It may be possible to use nanoscale observations like theirs for algorithms that could predict how materials will perform inside solar cells or batteries.

Prof László Forró of Ecole Polytechnique Fédérale de Lausanne in Switzerland has acknowledged the solar energy-to-electricity conversion of perovskite solar cells “is unbelievably high”, but noted an associated environmental issue: “Their central element is lead, which is a poison; if the solar panel fails, it can wash out into the soil, get into the food chain and cause serious diseases.”

His research team has found that adding a transparent phosphate salt that does not interfere with light-conversion efficiency prevents lead from seeping into the soil in cases of solar panel failure.

When details were published last July, Forró concluded: “This is an extremely important study – I would say, a central one – for large-scale commercialisation of perovskite-based solar cells.” Frohna says lead capture technology is essential and enables easier recycling.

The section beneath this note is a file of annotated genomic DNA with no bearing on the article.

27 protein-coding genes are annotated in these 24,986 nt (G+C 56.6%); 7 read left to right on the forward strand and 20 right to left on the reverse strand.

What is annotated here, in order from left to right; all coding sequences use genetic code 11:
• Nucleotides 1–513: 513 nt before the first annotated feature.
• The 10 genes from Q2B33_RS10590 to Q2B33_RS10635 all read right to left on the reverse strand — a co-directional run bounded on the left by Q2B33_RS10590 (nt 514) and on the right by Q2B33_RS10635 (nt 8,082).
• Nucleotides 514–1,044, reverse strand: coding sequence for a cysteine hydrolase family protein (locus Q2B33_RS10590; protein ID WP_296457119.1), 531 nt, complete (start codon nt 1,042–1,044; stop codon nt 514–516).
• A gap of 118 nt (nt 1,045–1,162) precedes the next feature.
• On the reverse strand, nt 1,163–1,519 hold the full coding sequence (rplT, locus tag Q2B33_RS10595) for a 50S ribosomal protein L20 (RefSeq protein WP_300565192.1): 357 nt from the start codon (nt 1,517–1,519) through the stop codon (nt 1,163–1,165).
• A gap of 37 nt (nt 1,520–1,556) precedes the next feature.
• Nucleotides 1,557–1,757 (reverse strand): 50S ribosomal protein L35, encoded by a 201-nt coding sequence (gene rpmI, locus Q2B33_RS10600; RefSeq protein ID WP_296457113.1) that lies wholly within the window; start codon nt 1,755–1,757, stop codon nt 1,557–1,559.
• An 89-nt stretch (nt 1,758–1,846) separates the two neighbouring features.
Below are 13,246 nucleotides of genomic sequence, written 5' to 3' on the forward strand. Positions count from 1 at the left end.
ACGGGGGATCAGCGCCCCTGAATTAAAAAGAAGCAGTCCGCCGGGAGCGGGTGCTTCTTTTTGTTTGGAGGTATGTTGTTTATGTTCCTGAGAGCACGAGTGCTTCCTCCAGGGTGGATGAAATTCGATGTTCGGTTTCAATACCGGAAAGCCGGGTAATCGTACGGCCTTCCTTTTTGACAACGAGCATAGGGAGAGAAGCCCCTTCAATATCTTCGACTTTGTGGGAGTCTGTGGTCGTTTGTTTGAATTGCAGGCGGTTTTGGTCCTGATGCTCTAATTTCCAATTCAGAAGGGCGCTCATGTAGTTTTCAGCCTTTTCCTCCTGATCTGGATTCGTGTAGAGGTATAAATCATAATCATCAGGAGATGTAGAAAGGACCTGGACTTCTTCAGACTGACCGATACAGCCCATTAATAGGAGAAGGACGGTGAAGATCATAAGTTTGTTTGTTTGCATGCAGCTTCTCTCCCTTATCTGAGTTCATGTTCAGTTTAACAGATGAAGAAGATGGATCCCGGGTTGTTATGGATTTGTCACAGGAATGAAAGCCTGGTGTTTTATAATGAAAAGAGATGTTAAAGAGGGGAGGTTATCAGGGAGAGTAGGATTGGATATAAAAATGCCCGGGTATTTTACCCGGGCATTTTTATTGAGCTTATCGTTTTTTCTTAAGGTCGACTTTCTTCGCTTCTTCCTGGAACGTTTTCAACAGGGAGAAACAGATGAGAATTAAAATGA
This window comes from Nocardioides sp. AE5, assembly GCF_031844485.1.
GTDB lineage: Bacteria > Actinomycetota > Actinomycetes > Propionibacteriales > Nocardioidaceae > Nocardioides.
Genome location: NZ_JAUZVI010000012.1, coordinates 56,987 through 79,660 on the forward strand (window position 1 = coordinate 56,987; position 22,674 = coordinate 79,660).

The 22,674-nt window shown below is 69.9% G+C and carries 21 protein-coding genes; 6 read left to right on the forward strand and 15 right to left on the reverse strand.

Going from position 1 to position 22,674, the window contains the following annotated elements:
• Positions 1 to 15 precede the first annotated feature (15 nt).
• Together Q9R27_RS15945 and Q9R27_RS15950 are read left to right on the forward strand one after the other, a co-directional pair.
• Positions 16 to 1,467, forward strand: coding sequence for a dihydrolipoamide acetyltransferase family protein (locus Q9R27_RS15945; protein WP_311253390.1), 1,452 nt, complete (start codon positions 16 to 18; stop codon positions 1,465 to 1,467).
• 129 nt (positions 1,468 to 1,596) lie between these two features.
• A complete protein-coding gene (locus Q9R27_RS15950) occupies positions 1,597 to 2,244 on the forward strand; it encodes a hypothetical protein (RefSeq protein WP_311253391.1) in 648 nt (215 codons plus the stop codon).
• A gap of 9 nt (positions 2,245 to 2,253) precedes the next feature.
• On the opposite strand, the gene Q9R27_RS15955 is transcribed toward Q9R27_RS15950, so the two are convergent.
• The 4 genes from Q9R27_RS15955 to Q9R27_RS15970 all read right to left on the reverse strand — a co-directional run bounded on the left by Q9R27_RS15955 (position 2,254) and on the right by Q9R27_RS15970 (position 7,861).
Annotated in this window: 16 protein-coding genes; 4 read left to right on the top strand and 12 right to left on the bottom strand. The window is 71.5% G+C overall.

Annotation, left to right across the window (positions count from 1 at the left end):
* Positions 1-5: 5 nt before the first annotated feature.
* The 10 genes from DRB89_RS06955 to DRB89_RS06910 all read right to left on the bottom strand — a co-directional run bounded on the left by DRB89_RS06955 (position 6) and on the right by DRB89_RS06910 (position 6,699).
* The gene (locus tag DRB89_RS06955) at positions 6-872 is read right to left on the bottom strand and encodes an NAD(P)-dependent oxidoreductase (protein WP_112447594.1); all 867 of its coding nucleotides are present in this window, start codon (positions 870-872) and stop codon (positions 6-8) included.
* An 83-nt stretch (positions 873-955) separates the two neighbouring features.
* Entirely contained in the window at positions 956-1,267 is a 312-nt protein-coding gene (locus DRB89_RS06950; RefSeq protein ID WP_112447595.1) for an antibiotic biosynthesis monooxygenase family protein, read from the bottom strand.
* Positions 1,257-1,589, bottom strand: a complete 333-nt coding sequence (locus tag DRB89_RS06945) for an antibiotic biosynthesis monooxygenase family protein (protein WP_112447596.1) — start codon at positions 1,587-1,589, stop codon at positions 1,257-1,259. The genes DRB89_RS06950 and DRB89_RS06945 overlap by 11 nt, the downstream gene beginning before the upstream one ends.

Last September, the US Department of Energy released a study showing solar energy could provide at least 37 per cent of the country’s electricity by 2035 and 44 per cent by 2050, versus 3 per cent today.

A dramatic ramp-up of solar energy will require new technologies, efficient materials and tools that increase grid flexibility, such as storage and advanced “inverters”, which ramp up to meet demand instead of running full tilt all the time, as well as transmission expansion to tap abundant, lowest-cost resources, it found.

That potential exists in many parts of the world. In Ireland, solar is set to be a much more significant part of the State’s energy mix in the coming decade. Perovskite has the ability to be the great facilitator on all fronts. As Frohna sees it, “perovskite is currently the obvious candidate” to accelerate solar scale up.